“Time,” yells Roach.

“Anybody got Geritol?” Hopkins asks the room.

Next comes the heavy bag, and Hopkins takes out whatever aggression he has left on it. Hell, he fakes out the heavy bag as he feints, fades, and wades in on the bag with hard lefts and rights.

“A little bit of Jersey Joe,” he says as he shoulder rolls, steps to his right, and unleashes an uppercut. “Is he going to take that?” he asks the room. The room doesn’t know. To finish, Hopkins worked the speed bag, jump rope, and a medicine ball abdominal workout that involved throwing a ten-pound medicine ball to a second as he rises up from the ball he was on. Brutal.

In the hype-up leading into the bout, Hopkins was criticized by the media, both boxing and mainstream, about his comment that “No white boy will ever beat me.” Hopkins explains where he was coming from:

“I don’t say things to get in people’s heads,” he explained. “I say what I mean. I say what I feel. And I have no apology for what I do or say to my opponents. This is war. At the end of the day, I am not the Bernard Hopkins everyone tries to write. Even my worse critics say, ‘It’s crazy to underestimate Bernard Hopkins.’ That’s from Larry Merchant. Coming from him, that’s high praise. He‘s come around to the idea that [I get] up for certain things.”

“Is this a fight between two ethnic groups?” he asks. “Yes it is. If Serena Williams goes up against a white tennis player, the ratings go up. That’s just the way it is. And if anybody that lives in this part of the world called America, and you’re trying to act like it don’t exist, then you are a fool. Because 90% of the people in this gym, and not wrongly so, wrote about when and where the next great white hope is going to be a champion in the heavyweight division. Why was it so important, ya’ll? Why was it so important, Europeans, that a champion had to be a Klitschko? He didn’t have to be from the States, so long as he was what? So why try to make me into something you’re already talking about? I slay ya’ll with your own bigot. You see, I give them something, I tested them and they ate it up. ‘We got him now. We got him now. He a racist.’ Then I throw history in their faces. A week later, Barack and Hillary. That Bernard is crazy as a fox. Bryant Gumbel called me on Real Sports five years ago: ‘Is Bernard as crazy as people think he is, or is he crazy as a fox?’ I like the fox part better.”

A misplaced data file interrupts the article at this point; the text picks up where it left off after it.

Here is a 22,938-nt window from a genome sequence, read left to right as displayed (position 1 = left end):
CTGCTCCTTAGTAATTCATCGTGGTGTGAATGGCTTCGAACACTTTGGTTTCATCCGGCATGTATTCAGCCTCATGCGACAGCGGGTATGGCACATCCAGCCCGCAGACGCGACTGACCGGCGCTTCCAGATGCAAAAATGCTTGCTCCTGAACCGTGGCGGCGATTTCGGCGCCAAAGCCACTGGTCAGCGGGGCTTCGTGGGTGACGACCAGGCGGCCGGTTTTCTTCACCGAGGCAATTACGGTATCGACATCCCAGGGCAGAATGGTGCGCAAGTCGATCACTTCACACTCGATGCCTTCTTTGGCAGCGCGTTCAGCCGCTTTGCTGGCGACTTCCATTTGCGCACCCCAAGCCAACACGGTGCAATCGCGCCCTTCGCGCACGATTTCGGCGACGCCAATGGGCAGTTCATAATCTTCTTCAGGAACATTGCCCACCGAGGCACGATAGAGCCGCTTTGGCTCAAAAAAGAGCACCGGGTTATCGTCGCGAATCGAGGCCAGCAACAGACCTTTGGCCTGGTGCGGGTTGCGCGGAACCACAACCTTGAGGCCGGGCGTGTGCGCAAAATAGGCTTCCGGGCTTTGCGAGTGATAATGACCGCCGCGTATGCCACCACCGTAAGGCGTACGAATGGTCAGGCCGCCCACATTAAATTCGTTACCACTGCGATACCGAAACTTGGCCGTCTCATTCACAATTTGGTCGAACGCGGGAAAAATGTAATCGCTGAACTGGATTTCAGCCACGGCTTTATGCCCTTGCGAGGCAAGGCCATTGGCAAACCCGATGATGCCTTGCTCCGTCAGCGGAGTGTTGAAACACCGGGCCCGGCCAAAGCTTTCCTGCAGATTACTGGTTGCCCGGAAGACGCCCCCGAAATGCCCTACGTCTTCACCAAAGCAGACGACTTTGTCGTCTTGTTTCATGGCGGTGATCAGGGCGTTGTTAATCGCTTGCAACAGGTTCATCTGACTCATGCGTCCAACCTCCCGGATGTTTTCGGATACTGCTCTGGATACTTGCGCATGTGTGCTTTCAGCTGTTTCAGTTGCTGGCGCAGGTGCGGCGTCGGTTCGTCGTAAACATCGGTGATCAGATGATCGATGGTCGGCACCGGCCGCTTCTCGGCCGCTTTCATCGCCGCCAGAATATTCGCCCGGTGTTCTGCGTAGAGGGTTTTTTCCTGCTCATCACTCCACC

Hopkins cautioned us not to believe what he perceived as hype surrounding why Calzaghe came to the States:

“Joe Calzaghe expected to fight Winky Wright, Tarver or Jermain Taylor. I don’t need to tell you what happened to Taylor. His plans got derailed by Pavlik. Winky Wright was another opponent for Joe. That plan got messed up because the guy met Bernard Hopkins. Door Number three. You know who is behind Door Number three? HBO contract--third fight in the United States. Here I am. Don’t let him fool you. He ain’t doing me a favor. I’m doing him a favor. He’s coming here because he has to come here. Contractually. He’s here because he has to be here. I’m just the guy welcoming him here. I just happen to be the guy behind Door Number three waiting on him. Scary thing. I got a rocking chair that Tarver gave me. I got out of that when he called me out on TV. I said ‘Okay, let’s go.’ Third fight, United States. I could have waived it though, but for what?”

When asked to break down Calzaghe, Hopkins didn’t go into much depth but perhaps offered a glimpse into how he thought the fight might be judged:

“He brings an 0 and I’m going to take it.” 1000 punches a round means 1000 openings. I could stand in the corner and throw 1000 punches a round. Are we judging on thrown punches or connected punches? I only need to land twenty. I’m from the era where I hit you with punches that take something from you. 1000 punches a round, but how many connect? If they all land, the fight should be over. It’s part of the hype and the subterfuge of our society. If a guy throws 1000 punches a round and the other guy is still standing, then either a) he can’t punch, or b) the guy likes to get hit, and he won’t go down. Be aware of the bait and switch. 1000 punches a round. Look for the word ‘connect’. Effective punches. To me, that is more impressive.”

Gabriel at: